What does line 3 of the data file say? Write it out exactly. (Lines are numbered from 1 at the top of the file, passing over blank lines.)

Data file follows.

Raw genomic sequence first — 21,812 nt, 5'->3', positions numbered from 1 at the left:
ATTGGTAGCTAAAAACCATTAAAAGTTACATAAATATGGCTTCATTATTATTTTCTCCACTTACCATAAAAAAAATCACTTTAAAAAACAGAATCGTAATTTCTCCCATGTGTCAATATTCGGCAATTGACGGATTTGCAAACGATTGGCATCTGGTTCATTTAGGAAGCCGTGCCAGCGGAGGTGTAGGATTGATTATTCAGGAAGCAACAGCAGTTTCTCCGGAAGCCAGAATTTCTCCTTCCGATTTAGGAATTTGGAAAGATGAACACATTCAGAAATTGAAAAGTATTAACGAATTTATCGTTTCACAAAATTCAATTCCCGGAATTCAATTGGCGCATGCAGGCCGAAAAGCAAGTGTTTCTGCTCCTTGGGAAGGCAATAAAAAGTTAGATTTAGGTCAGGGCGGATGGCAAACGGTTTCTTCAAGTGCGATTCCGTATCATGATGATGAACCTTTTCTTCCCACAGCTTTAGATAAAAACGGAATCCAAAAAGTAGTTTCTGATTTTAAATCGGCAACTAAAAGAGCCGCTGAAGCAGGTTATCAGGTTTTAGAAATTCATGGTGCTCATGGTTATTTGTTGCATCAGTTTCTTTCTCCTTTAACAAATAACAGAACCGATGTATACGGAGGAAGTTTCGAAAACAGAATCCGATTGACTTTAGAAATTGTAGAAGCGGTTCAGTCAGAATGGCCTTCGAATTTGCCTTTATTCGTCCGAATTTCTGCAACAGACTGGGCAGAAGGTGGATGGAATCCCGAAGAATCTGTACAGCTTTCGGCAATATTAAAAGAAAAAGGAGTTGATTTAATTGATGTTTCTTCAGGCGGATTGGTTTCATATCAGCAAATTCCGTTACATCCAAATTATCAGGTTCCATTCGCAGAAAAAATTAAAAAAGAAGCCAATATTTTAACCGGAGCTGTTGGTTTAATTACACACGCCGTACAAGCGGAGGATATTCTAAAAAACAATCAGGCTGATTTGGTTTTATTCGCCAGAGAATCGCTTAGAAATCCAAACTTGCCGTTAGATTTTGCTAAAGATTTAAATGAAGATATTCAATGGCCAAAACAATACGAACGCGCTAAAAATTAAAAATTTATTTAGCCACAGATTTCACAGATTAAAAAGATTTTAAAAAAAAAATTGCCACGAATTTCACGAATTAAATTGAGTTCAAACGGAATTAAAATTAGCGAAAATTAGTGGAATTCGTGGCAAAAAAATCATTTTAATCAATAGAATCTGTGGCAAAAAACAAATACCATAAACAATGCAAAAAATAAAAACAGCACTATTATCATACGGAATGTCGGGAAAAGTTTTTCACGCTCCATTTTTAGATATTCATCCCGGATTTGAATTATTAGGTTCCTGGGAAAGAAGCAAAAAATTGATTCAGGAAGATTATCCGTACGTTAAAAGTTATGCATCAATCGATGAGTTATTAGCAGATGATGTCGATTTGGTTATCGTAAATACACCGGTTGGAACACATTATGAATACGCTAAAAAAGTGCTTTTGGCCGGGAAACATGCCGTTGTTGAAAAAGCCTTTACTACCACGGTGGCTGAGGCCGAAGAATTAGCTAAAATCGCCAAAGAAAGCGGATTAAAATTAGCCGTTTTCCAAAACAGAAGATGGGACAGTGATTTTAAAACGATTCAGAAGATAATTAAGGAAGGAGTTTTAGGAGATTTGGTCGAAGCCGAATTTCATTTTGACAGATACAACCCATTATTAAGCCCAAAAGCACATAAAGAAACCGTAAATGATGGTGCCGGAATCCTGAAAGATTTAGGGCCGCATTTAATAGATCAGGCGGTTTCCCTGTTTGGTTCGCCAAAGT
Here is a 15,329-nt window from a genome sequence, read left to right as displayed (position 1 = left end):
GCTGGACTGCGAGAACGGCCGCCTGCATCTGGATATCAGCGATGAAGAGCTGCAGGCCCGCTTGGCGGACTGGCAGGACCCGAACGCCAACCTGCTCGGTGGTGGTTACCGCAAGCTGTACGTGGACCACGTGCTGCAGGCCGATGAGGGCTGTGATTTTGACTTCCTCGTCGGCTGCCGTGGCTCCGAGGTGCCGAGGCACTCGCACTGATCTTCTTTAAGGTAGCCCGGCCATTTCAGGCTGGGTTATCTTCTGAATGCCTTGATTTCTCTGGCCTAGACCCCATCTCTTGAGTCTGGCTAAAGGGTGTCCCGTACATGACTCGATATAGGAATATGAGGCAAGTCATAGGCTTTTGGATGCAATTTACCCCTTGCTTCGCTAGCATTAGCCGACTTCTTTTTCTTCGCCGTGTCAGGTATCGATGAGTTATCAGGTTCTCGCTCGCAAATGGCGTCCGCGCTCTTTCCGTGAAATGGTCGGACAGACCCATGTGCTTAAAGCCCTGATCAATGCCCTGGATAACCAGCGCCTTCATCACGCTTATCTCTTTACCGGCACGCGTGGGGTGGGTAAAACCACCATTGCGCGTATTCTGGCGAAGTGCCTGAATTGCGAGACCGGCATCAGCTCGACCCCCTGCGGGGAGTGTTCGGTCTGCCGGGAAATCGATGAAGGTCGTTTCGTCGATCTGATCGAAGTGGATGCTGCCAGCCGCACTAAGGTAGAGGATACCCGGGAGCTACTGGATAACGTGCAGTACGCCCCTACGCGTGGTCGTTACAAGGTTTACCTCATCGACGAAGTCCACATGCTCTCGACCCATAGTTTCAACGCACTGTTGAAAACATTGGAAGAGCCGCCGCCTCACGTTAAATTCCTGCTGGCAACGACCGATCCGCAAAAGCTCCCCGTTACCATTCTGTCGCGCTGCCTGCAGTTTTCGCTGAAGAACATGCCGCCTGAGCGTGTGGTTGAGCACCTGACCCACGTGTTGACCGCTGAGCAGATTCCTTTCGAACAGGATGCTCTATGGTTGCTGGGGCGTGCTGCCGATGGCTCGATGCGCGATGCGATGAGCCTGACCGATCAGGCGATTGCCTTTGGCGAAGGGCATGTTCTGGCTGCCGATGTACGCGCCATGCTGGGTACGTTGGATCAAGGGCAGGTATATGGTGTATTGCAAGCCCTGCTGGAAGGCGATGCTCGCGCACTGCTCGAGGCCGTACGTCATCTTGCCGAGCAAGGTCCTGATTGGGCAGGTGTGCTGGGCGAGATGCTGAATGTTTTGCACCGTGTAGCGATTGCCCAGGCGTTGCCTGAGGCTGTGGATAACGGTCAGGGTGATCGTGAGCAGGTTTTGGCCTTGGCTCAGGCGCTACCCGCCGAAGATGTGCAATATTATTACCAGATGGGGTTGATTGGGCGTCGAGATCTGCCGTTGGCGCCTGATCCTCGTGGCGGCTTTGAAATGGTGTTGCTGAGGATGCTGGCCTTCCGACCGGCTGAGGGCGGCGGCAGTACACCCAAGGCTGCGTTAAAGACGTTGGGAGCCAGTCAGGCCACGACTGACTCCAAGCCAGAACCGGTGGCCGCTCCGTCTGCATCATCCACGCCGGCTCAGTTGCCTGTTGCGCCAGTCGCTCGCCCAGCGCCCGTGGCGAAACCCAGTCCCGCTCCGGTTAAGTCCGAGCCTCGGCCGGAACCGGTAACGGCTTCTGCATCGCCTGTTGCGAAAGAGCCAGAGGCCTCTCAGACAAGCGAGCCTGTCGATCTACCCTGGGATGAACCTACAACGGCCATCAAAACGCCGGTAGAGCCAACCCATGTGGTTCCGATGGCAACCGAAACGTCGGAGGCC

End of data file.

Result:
Here is a 15,329-nt window from a genome sequence, read left to right as displayed (position 1 = left end):